10 May 2024, 10:54
Update : 10 May 2024, 11:11

Seoul turns to foreign doctors as medical strike drags on

SEOUL, May 10, 2024 (BSS/AFP) - South Korea will allow foreign doctors to
work in its hospitals after a rigorous vetting process, the prime minister
said Friday, as a months-long strike by junior medics shows no sign of

Thousands stopped working on February 20 to protest government plans to train
more doctors, causing chaos in hospitals.

The government, which has already offered some concessions in a bid to end
the standoff, said this week that doctors with foreign medical licenses would
be allowed to practice in the country, in a bid to ease service disruptions.

After the move was announced, the head of the Korean Medical Association
(KMA), Lim Hyun-taek, shared a screenshot of a news report on newly graduated
Somali doctors with the comment: "Coming Soon."

The post, which was later removed, prompted widespread online criticism, and
was highly inappropriate and "clearly racist", Kim Jae-heon, the secretary-
general of an NGO advocating free medical care, told AFP.

The post "exploited Islamophobia and stereotyping against developing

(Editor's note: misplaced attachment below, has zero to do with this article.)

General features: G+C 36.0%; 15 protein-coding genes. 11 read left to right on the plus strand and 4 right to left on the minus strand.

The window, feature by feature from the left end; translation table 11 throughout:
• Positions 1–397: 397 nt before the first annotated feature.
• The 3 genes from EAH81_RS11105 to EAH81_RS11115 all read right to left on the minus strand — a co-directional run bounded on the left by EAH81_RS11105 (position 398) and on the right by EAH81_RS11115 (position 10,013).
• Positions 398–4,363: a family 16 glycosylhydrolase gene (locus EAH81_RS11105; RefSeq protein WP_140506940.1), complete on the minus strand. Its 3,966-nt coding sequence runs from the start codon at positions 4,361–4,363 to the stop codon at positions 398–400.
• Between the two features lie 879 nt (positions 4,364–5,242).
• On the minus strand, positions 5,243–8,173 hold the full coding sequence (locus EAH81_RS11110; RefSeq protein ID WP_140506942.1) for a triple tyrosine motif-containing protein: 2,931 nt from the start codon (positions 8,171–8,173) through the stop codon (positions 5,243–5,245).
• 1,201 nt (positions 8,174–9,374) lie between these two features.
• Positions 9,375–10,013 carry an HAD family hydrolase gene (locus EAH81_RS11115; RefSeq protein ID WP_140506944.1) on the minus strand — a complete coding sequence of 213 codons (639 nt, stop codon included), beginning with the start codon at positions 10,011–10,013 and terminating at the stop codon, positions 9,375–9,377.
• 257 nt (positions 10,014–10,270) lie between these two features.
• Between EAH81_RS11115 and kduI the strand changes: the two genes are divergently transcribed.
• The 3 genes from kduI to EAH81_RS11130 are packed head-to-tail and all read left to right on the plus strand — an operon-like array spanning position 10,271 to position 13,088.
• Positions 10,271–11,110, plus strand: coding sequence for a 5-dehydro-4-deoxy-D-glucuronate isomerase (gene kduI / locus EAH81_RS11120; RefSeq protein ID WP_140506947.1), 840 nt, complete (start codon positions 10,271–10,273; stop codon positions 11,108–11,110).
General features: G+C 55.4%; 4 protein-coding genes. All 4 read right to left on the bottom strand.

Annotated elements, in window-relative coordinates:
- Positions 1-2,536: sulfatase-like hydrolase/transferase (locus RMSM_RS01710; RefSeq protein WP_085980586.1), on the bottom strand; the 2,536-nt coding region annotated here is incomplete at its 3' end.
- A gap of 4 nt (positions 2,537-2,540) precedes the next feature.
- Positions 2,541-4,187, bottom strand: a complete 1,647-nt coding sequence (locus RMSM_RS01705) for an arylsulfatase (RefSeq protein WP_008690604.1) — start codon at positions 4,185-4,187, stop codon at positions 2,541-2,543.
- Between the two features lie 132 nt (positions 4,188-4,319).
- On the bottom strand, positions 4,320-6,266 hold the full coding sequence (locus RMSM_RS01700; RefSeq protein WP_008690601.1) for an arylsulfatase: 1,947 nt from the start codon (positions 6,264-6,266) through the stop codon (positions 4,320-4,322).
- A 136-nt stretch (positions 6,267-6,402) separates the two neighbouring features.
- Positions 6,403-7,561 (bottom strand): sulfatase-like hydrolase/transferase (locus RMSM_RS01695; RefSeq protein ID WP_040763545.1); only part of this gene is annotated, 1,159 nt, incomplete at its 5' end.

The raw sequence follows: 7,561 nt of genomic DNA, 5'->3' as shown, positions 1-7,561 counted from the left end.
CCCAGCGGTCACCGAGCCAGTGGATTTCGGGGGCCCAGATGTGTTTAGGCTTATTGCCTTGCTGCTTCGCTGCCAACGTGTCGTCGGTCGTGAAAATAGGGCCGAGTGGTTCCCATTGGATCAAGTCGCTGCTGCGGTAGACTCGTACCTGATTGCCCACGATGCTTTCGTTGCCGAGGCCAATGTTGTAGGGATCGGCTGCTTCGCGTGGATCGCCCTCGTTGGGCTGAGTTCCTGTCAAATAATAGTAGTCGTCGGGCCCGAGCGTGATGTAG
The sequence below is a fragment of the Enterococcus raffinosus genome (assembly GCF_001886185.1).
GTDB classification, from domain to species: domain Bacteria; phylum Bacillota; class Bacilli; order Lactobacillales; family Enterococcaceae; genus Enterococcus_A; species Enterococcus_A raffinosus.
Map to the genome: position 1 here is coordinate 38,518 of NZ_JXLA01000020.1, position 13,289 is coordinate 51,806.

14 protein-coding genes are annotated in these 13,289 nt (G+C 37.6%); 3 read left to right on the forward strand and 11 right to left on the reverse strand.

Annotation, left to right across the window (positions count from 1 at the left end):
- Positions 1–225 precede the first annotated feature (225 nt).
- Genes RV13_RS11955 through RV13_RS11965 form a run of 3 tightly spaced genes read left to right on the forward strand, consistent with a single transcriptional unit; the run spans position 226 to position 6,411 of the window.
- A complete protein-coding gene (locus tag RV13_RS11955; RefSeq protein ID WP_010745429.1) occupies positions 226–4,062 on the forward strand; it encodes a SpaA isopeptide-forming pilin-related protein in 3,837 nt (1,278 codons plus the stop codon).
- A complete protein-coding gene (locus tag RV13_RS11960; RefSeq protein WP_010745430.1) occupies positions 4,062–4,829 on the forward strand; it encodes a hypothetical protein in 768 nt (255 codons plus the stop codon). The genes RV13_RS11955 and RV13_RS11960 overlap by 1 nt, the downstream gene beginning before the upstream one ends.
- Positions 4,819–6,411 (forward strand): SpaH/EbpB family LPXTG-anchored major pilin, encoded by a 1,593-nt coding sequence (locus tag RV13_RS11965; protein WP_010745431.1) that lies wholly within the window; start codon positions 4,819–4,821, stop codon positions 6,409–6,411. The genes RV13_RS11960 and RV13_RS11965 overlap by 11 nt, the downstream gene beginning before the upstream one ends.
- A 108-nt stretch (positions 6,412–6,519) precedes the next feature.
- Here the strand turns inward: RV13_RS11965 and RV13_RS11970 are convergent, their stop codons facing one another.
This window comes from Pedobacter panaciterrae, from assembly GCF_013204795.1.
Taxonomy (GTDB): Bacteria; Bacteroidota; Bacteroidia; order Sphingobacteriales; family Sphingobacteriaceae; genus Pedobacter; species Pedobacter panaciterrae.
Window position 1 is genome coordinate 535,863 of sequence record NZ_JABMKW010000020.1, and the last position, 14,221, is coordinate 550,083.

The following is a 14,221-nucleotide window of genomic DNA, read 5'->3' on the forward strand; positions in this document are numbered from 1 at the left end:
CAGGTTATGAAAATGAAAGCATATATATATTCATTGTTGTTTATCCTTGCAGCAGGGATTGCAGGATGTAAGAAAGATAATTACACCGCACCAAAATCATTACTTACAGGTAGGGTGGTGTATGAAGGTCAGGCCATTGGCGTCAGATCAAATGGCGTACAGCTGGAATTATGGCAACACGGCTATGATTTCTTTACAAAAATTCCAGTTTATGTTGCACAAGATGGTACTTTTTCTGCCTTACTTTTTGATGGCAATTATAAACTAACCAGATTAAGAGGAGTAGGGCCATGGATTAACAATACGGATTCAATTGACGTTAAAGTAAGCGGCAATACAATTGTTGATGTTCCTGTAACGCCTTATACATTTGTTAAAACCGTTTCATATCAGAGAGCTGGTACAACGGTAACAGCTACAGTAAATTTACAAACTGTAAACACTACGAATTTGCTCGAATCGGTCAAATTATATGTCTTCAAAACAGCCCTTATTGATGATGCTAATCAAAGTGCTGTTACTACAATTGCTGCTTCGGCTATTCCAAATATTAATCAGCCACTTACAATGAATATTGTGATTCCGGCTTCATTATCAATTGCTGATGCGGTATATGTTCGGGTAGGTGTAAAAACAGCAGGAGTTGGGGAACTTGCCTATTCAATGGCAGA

countries", he said.

Prime Minister Han Duck-soo said Friday the government will make sure to
"have a thorough safety system to prevent unqualified doctors (with foreign
licences) from treating our people".

The government is locked in a protracted standoff with the junior doctors,
who have refused to return to their hospitals, despite the health ministry
offering last month to scale back proposed medical training reforms for 2025.

The striking doctors have rejected the offer, demanding instead that the plan
to create more doctors -- which the government says is essential to combat
shortages and care for a rapidly ageing population -- be scrapped entirely.

The fight over the government's medical plan is currently before the Seoul
High Court, with doctors and medical students seeking to prove it is
unnecessary, and the health ministry seeking to uphold the government plan.

An administrative court has already ruled in the government's favour, and the
Seoul High Court is expected to deliver its decision next week, according to
South Korea's Yonhap news agency.

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